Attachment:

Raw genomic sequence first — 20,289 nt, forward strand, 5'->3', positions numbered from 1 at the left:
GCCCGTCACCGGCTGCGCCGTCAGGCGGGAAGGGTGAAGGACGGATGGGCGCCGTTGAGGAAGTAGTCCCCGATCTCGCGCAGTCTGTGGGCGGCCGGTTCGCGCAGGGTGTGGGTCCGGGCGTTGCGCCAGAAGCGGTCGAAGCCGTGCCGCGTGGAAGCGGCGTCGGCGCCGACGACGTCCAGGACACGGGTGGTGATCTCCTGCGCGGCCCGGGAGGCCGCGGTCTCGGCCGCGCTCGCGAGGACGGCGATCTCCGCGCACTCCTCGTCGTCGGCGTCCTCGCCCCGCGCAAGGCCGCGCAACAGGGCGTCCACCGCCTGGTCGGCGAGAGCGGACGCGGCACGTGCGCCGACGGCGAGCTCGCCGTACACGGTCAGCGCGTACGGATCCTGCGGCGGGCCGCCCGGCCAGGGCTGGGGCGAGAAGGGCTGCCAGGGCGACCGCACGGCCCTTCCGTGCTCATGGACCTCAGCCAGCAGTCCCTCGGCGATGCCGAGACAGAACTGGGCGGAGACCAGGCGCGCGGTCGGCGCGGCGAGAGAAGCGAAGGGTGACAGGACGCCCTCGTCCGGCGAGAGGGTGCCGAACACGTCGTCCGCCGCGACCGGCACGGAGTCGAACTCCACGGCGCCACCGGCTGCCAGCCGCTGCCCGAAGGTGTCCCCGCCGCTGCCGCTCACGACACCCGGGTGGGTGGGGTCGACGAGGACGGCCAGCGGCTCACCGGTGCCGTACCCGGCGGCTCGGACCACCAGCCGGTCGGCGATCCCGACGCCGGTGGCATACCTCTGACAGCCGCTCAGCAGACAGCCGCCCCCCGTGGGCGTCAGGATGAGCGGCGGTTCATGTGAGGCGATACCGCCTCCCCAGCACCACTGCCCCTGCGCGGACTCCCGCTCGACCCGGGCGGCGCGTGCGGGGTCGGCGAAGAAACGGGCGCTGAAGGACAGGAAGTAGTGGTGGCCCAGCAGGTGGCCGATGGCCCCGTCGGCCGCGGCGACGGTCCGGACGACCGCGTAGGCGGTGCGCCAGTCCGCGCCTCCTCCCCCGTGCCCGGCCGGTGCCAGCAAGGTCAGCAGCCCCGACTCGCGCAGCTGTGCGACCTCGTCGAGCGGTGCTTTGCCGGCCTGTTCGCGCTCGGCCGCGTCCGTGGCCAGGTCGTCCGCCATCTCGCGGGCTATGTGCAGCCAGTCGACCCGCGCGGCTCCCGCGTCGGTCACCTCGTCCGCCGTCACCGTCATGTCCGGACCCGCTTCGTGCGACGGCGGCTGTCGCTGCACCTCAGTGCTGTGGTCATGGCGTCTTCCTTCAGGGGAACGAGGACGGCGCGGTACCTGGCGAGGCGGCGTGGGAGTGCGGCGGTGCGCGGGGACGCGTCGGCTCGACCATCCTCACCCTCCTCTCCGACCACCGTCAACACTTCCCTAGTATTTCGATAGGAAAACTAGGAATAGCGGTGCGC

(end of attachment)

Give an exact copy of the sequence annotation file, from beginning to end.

Raw genomic sequence first — 20,289 nt, forward strand, 5'->3', positions numbered from 1 at the left:
GCCCGTCACCGGCTGCGCCGTCAGGCGGGAAGGGTGAAGGACGGATGGGCGCCGTTGAGGAAGTAGTCCCCGATCTCGCGCAGTCTGTGGGCGGCCGGTTCGCGCAGGGTGTGGGTCCGGGCGTTGCGCCAGAAGCGGTCGAAGCCGTGCCGCGTGGAAGCGGCGTCGGCGCCGACGACGTCCAGGACACGGGTGGTGATCTCCTGCGCGGCCCGGGAGGCCGCGGTCTCGGCCGCGCTCGCGAGGACGGCGATCTCCGCGCACTCCTCGTCGTCGGCGTCCTCGCCCCGCGCAAGGCCGCGCAACAGGGCGTCCACCGCCTGGTCGGCGAGAGCGGACGCGGCACGTGCGCCGACGGCGAGCTCGCCGTACACGGTCAGCGCGTACGGATCCTGCGGCGGGCCGCCCGGCCAGGGCTGGGGCGAGAAGGGCTGCCAGGGCGACCGCACGGCCCTTCCGTGCTCATGGACCTCAGCCAGCAGTCCCTCGGCGATGCCGAGACAGAACTGGGCGGAGACCAGGCGCGCGGTCGGCGCGGCGAGAGAAGCGAAGGGTGACAGGACGCCCTCGTCCGGCGAGAGGGTGCCGAACACGTCGTCCGCCGCGACCGGCACGGAGTCGAACTCCACGGCGCCACCGGCTGCCAGCCGCTGCCCGAAGGTGTCCCCGCCGCTGCCGCTCACGACACCCGGGTGGGTGGGGTCGACGAGGACGGCCAGCGGCTCACCGGTGCCGTACCCGGCGGCTCGGACCACCAGCCGGTCGGCGATCCCGACGCCGGTGGCATACCTCTGACAGCCGCTCAGCAGACAGCCGCCCCCCGTGGGCGTCAGGATGAGCGGCGGTTCATGTGAGGCGATACCGCCTCCCCAGCACCACTGCCCCTGCGCGGACTCCCGCTCGACCCGGGCGGCGCGTGCGGGGTCGGCGAAGAAACGGGCGCTGAAGGACAGGAAGTAGTGGTGGCCCAGCAGGTGGCCGATGGCCCCGTCGGCCGCGGCGACGGTCCGGACGACCGCGTAGGCGGTGCGCCAGTCCGCGCCTCCTCCCCCGTGCCCGGCCGGTGCCAGCAAGGTCAGCAGCCCCGACTCGCGCAGCTGTGCGACCTCGTCGAGCGGTGCTTTGCCGGCCTGTTCGCGCTCGGCCGCGTCCGTGGCCAGGTCGTCCGCCATCTCGCGGGCTATGTGCAGCCAGTCGACCCGCGCGGCTCCCGCGTCGGTCACCTCGTCCGCCGTCACCGTCATGTCCGGACCCGCTTCGTGCGACGGCGGCTGTCGCTGCACCTCAGTGCTGTGGTCATGGCGTCTTCCTTCAGGGGAACGAGGACGGCGCGGTACCTGGCGAGGCGGCGTGGGAGTGCGGCGGTGCGCGGGGACGCGTCGGCTCGACCATCCTCACCCTCCTCTCCGACCACCGTCAACACTTCCCTAGTATTTCGATAGGAAAACTAGGAATAGCGGTGCGC